[ RadSafe ] Special issue of the Bulletin of Atomic Scientists

Stewart Farber SAFarber at optonline.net
Wed May 9 17:38:08 CDT 2012

Hello Mr. Scott,

Thanks for your extensive and thoughtful comments related to the Abstract of
the paper on LNT included in the "Bulletin of Atomic Scientists"  which was
authored by Dr. Jan Beyea and posted by Dr. Parthasarathy.  As limited
background, Dr. Beyea is a "he" and I had the pleasure to speak with him in
the fall of 1988 when he called me, somewhat irritated with my widely
published satire in the general press, and Nuclear News, and the Health
Physics Society Newsletter about the health hazards of "Strepdukakis

At the time in 1988 before the general election,  Dr. Beyea was Energy
Advisor to Gov. Mike Dukakis who was the Democratic nominee for President.
At the time,  Dr. Beyea held a senior position in the National Audubon
Society. Prior to that he had co-authored a number of papers maximizing the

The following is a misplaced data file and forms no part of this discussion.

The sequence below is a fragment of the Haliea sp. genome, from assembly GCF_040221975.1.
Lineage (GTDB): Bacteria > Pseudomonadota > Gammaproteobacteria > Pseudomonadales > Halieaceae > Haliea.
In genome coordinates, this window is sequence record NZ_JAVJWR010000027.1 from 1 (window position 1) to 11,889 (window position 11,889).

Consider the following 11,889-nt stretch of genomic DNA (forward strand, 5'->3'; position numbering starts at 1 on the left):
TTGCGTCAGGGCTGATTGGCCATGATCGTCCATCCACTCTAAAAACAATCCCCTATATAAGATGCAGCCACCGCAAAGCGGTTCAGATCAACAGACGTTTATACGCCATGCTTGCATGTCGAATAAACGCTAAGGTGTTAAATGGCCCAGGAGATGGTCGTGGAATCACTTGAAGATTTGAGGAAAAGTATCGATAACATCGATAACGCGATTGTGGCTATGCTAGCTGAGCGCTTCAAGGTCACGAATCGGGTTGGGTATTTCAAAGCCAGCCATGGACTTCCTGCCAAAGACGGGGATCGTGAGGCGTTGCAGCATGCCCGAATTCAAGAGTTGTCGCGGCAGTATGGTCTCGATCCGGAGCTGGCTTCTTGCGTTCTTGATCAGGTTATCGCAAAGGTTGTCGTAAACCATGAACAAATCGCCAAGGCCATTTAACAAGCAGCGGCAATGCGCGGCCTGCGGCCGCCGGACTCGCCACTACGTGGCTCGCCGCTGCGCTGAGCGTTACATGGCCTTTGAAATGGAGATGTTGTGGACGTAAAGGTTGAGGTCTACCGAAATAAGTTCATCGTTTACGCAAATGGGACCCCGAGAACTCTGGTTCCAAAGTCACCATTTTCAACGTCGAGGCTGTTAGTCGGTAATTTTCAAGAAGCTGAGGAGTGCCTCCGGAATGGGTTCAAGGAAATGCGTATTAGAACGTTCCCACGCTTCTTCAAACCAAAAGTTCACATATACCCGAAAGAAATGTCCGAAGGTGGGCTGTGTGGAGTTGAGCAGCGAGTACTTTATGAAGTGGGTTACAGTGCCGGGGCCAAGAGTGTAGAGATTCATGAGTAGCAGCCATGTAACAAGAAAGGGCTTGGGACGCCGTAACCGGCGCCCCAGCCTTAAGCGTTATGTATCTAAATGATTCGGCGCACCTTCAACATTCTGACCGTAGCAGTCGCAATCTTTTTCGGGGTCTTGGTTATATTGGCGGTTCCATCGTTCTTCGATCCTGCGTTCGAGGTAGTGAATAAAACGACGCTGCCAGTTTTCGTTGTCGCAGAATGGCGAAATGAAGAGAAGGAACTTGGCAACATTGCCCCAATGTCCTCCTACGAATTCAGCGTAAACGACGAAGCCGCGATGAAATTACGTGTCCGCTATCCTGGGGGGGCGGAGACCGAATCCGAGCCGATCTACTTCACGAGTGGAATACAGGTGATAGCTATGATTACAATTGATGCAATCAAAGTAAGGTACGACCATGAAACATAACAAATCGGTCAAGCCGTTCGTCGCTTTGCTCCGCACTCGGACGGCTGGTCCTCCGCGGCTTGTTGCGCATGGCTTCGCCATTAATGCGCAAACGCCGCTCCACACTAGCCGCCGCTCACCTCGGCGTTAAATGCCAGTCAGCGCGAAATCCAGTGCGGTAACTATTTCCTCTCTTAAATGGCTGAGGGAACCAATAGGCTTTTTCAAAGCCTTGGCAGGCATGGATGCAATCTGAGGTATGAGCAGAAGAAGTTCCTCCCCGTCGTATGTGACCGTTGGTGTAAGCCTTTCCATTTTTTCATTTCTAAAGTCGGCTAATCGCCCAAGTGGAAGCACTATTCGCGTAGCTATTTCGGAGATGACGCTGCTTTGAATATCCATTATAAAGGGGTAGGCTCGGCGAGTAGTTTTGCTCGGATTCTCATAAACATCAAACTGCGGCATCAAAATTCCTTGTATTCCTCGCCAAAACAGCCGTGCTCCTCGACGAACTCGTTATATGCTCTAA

potential impacts of a nuclear accident at Indian Point Nuclear Power
Station [generating capacity a bit over 2,000 MWe], located about 40 miles
north of NYCity. 

Gov. Dukakis is best known in the nuclear field for refusing to cooperate in
Emergency Planning out to a 10 mile radius from Seabrook Nuclear Station.
Seabrook Station in NH is comfortably over 10 miles from MA to the South,
but there is a very small sliver of land in MA falling inside the  10 mile
radius of Seabrook to the SW. At the time,  Gov. Dukakis ordered his MA
Public Health Department not to cooperate in a final E. Plan work for
Seabrook and he essentially held a pocket-veto on the final licensing of
Seabrook. This protracted delay [at which time the utilities completing
Seabrook station could not begin to fold cost for Seabrook into the rate
base under a politically forced ban against AFDC --" Allowance for Funds
During Construction" typically allowed by FERC --Federal Energy Regulatory